JANUARY 24, 2018 by RACHEL QUEDNAU You know those games you usually find on the back of a cereal box or in a kids’ magazine that present you with two seemingly identical pictures and ask you to spot the six things that are different in each? Well, here’s a much easier version of that: What differences can you spot in the pictures above? (Hint: There are more than six.) We’re going to talk a little about those differences today and why understanding them is so crucial if we wish to build financially successful cities and towns. WHAT DOES “AUTO-ORIENTED” MEAN? An auto-oriented … Read more
Oxnard Boulevard looks like a wasteland because of us. Oxnard’s poor old run down Oxnard Boulevard looks like a wasteland because we do not stand up for our main street. Demonstrate your care for Oxnard Boulevard, by coming to city council meetings week after week, to demand that Oxnard Boulevard become a successful walking and shopping street and district. Economic development does not happen by itself – economic development needs you, the good people of Oxnard, to step up. Seriously. The City Council has lots on its plate, lots of distractions. It’s time to put Oxnard Boulevard, and the economic success of … Read more
Greenville Avenue’s new streetscape (Source: City of Dallas) Streetscape improvements have helped bring back an 18-hour-a-day character to the corridor. Crime has dropped and property values have risen. Note: This case study was written for the Institute for Transportation Engineers new bookImplementing Context Sensitive Design on Multimodal Thoroughfares, funded by the Federal Highway Administration. Greenville Avenue is the main street of a 1920s “streetcar suburb,” Lower Greenville, four miles from downtown Dallas, Texas. The context had become automobile-oriented over the years as space was given over to motor vehicles and the design allowed for speeds uncomfortable to pedestrians. Businesses … Read more
Office space bordering Bryant Park in New York garner 63% higher rents than those one block away, thanks the economic value of urban parks. CreativeCommons image by Hazel Borys. RESEARCH 65 reasons why urbanism works Studies that quantify how urban places affect human, economic, and environmental wellness are essential to building the political will for change. HAZEL BORYS NOV. 21, 2017 “Reconciliation is making peace with reality, our ideals, and the gap in between,” via Her Honour, Janice C. Filmon, Lieutenant Governor of Manitoba. Much of our work at PlaceMakers is about redirecting the trajectory of where we are headed with … Read more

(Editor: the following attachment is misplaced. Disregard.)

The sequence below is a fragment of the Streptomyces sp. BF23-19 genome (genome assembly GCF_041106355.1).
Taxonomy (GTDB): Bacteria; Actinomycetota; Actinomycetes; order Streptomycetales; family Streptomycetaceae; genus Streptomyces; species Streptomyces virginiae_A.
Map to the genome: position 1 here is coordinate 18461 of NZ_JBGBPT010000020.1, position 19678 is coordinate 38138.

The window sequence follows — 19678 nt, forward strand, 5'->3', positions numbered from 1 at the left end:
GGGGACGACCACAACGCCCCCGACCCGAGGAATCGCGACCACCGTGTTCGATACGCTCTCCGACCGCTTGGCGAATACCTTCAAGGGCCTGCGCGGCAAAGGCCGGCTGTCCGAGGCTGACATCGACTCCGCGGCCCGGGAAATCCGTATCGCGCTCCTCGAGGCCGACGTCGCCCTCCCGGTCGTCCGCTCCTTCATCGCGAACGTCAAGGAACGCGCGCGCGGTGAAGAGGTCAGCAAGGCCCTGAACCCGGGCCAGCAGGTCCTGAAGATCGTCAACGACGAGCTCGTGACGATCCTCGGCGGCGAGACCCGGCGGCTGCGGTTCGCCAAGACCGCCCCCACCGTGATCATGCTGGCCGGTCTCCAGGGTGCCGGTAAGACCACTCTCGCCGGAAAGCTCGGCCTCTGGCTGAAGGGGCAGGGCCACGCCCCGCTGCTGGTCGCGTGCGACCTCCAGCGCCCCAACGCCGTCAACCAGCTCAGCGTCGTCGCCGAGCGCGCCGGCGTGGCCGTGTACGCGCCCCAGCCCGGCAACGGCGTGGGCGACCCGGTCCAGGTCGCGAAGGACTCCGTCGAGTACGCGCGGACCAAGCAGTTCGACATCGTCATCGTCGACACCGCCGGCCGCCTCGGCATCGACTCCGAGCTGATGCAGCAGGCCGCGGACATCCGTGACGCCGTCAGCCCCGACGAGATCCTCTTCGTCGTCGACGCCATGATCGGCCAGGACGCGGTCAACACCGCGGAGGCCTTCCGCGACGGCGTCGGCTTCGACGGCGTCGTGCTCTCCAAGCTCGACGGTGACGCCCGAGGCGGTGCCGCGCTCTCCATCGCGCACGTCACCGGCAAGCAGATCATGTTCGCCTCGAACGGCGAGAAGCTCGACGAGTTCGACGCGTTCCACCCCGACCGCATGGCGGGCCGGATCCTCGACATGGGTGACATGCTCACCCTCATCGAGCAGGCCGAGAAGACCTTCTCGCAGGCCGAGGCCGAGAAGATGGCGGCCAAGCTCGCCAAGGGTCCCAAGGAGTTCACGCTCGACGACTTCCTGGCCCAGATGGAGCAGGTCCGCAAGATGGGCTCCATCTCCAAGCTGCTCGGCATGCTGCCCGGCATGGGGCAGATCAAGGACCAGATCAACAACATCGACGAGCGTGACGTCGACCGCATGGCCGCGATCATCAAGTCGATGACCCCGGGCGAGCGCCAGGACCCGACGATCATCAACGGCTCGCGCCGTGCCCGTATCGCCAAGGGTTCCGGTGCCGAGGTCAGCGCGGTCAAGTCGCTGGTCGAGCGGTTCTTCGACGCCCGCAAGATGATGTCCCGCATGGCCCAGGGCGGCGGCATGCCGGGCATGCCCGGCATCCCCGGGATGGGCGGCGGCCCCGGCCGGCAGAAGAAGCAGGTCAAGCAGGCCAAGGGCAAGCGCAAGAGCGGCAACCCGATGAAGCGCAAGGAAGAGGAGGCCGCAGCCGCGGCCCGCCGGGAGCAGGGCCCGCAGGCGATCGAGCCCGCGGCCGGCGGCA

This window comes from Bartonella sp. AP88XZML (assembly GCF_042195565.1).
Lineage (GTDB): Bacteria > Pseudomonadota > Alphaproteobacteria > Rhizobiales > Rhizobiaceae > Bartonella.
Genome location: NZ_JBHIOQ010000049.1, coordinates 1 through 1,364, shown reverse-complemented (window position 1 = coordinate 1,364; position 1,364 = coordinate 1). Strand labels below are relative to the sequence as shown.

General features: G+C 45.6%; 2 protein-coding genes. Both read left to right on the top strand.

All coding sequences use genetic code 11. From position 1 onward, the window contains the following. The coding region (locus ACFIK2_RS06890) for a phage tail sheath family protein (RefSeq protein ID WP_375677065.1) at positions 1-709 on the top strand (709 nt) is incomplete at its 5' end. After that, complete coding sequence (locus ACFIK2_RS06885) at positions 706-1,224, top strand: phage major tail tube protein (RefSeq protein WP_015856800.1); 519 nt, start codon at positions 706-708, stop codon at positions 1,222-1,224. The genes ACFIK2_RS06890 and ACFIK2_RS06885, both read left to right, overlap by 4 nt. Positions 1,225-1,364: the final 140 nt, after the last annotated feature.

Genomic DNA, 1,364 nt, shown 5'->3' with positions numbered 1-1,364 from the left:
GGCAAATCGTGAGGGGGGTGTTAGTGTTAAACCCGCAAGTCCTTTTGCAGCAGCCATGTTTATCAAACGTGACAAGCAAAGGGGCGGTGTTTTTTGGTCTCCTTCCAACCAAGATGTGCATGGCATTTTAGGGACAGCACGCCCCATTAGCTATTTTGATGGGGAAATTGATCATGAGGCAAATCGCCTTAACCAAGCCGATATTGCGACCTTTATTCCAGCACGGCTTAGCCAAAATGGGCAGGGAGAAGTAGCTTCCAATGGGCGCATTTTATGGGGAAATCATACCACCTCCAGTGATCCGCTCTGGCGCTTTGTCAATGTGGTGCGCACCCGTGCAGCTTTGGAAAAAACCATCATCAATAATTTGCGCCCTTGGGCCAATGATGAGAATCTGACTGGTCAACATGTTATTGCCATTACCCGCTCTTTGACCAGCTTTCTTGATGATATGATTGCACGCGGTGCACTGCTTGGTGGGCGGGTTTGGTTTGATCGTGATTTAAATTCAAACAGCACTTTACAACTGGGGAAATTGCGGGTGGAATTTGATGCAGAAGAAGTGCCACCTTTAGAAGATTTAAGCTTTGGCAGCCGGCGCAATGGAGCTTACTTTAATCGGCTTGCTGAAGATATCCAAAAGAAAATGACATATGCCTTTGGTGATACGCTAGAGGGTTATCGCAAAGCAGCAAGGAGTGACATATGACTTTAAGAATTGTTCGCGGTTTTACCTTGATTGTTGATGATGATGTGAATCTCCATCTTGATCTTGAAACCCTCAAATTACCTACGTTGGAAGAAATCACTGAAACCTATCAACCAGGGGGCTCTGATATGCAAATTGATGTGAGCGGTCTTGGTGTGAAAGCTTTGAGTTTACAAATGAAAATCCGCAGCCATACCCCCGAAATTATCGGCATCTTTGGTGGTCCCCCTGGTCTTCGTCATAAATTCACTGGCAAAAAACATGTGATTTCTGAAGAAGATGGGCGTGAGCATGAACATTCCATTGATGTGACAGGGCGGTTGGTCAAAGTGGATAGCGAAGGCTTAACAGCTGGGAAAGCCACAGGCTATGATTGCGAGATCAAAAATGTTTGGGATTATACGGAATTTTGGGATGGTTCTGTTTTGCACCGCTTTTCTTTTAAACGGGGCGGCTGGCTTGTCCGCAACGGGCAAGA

Every community across the land can and should revise their zoning and subdivision regulations — a move that will build sustainability and resilience, increase affordability, and improve quality of life, say the authors of a new book published by the Lincoln Institute of Land Policy. In Reinventing Development Regulations (Paperback / $35.00 / 213 pages / ISBN 978-1-55844-372-3) two well-known experts — urban designer Jonathan Barnett and real-estate lawyer Brian W. Blaesser — argue for major adjustments to land use regulations that are within existing legal frameworks and respectful of property rights, making the politics of the necessary changes much more manageable. … Read more
Around 40,000 people still die on American roads every year, but technology and data could change that. Image: Garrett/Flickr Speed limits might make you feel safe, or incredibly frustrated, or both. But either way there’s a bigger issue at hand: they’re based on outdated data and science from the mid-20th century. In the US, our speed limits are derived from old studies, like this one from 1964 by traffic systems researcher David Solomon that looked only at rural roads in the 1950s. In line with conventional thinking, Solomon’s study fuels the premise that speed limits should be based on the speed at … Read more
A lot of great examples for building a protected bicycle network here in Oxnard. Take the under 4-minute tour and enjoy.